- Matthew Blankers on why he moved into the Ad Astra house
- MiShelle Youngblood, Danny Spence and Jared Suppasansathorn on the F-U-N house's cyclical occupancy levels.
- MiShelle Youngblood on 'fun facts' about the Sunflower house
- Paul Brooks and Erika Ochoa on how the F-U-N house functions.
- Paul Brooks and Erika Ochoa on someone always being around at the F-U-N house at 814 E. 13th St.
- Paul Brooks and Erika Ochoa on the F-U-N house's main garden being bulldozed for Delaware Street Commons
- Studie Red Corn, Matthew Blankers and Danny Possible on getting along in the Ad Astra house.
Wilsey explains that her husband assumed ownership of the house when they divorced. She lived in the house for a while afterward with two roommates, then moved out a couple of years ago, others moved in, and somehow it just grew into this organic thing, with travelers crashing on the couch, and people growing their own food out back and sharing.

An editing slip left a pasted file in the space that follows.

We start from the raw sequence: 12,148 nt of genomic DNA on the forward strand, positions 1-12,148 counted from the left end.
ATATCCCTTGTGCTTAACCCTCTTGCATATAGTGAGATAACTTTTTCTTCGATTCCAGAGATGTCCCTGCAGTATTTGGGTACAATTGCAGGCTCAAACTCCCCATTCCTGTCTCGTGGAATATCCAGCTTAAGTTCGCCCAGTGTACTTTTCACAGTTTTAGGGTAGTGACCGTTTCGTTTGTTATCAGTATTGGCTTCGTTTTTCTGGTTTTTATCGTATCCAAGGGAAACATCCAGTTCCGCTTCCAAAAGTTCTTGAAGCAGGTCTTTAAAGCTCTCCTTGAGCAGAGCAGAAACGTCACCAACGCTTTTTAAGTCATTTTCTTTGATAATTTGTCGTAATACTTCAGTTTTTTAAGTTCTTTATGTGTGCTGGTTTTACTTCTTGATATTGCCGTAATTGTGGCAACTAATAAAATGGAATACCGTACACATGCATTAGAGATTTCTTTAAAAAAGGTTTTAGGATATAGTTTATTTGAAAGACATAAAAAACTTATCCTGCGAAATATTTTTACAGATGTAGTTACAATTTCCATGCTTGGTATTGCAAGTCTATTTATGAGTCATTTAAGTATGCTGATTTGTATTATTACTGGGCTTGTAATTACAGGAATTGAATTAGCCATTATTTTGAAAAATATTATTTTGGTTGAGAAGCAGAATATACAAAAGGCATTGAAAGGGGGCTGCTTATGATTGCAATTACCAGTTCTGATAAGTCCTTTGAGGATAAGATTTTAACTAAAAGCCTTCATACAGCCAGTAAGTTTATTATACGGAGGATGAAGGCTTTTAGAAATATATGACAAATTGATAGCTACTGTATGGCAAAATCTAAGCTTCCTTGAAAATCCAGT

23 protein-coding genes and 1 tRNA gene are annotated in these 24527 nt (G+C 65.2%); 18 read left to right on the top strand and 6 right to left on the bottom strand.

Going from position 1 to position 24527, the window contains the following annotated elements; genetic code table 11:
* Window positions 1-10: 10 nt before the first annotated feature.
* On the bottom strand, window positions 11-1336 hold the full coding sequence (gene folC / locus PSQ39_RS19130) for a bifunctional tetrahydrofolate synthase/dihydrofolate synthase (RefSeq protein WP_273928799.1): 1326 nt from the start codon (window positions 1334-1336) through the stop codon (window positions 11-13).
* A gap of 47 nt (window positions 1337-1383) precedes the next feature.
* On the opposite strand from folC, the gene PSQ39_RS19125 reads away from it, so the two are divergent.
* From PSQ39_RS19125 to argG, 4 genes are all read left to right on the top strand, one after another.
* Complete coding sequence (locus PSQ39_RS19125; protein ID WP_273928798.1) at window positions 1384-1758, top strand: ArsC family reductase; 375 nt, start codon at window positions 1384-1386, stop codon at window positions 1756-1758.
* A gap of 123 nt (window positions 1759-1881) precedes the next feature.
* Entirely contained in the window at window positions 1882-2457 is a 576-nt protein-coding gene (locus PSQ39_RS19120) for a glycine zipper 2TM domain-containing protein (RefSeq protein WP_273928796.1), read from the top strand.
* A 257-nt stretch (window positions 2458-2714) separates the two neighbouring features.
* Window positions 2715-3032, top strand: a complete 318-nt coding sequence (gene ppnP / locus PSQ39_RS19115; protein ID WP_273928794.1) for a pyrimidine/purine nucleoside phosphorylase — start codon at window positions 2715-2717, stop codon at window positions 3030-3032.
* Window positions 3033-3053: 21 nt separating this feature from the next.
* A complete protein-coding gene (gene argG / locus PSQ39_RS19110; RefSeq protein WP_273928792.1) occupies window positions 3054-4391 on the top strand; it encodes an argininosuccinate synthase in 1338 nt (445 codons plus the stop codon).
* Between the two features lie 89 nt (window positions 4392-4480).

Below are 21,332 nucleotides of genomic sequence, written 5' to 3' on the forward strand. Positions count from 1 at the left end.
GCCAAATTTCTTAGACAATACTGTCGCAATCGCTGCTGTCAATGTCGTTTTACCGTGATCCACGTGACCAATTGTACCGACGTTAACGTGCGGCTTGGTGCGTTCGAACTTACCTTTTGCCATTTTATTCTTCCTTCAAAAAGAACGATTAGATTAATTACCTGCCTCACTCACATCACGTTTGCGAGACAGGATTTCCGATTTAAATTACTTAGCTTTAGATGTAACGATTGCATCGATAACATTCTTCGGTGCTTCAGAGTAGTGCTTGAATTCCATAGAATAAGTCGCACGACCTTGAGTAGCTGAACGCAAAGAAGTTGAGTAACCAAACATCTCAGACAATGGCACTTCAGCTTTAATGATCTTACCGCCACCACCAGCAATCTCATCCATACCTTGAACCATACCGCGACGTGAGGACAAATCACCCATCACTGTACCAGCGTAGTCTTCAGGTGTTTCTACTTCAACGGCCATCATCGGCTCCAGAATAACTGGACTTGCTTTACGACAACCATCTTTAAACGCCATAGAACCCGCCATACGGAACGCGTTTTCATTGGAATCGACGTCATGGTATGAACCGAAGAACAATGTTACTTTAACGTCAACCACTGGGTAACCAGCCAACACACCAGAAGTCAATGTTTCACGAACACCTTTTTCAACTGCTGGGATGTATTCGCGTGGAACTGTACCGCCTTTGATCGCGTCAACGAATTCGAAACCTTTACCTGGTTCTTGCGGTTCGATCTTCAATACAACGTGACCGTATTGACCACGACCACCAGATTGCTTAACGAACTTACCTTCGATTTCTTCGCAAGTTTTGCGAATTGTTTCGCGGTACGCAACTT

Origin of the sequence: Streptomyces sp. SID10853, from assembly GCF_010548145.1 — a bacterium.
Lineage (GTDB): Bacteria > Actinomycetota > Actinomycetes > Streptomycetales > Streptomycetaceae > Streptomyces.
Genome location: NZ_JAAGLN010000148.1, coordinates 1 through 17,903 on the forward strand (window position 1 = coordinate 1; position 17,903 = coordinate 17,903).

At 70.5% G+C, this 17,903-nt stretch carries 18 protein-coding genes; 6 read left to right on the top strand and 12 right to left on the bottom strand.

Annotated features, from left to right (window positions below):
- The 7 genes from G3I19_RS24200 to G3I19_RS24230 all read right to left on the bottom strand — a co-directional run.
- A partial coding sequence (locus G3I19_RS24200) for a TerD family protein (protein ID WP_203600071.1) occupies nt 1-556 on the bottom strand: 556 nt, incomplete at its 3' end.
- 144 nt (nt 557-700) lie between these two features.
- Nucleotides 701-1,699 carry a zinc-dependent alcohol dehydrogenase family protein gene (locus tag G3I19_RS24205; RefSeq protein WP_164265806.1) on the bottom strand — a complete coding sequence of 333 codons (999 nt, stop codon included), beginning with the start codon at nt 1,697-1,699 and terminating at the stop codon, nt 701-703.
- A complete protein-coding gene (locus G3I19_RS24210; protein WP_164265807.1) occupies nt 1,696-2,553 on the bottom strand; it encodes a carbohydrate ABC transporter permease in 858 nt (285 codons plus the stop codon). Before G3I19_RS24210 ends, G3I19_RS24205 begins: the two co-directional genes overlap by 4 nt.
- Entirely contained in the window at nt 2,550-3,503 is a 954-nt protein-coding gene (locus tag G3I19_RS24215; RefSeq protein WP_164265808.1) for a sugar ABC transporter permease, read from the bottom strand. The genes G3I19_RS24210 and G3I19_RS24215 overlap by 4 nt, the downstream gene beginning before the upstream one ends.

It's sometimes called the "fun house," says Jane Leek, who has lived here almost two years. "The unofficial official F-U-N house. Organizational disorganization."
There are no rules here. People don't have to do anything, is the point. Somebody can crash for a month and not pay a dime.
But work happens-lots of it. Residents and guests built a small makeshift greenhouse off the kitchen, and they "go dumpstering" and cook together. They grow herbs in a garden out back and sweet potatoes on some land in North Lawrence.
They used to tend to a big garden outside the house, where they grew tomatoes, squash and okra. But in the fall a larger, more expensive, sanitized version of group living-the Delaware Street Commons-moved in next door and bulldozed the garden, "so they could build a real community," says Paul Brooks, who has lived here for six months.
The place will likely soon be over with anyway, like so many houses before it. Maybe another will take its place.
Erika Ochoa, who has lived here for five months and off and on for the past couple years, says that she feels like she's moving out of her family's house. She passes by Leek's room in the second-floor hallway.
"She's packing her stuff," she says, peeking in. "I guess we all are."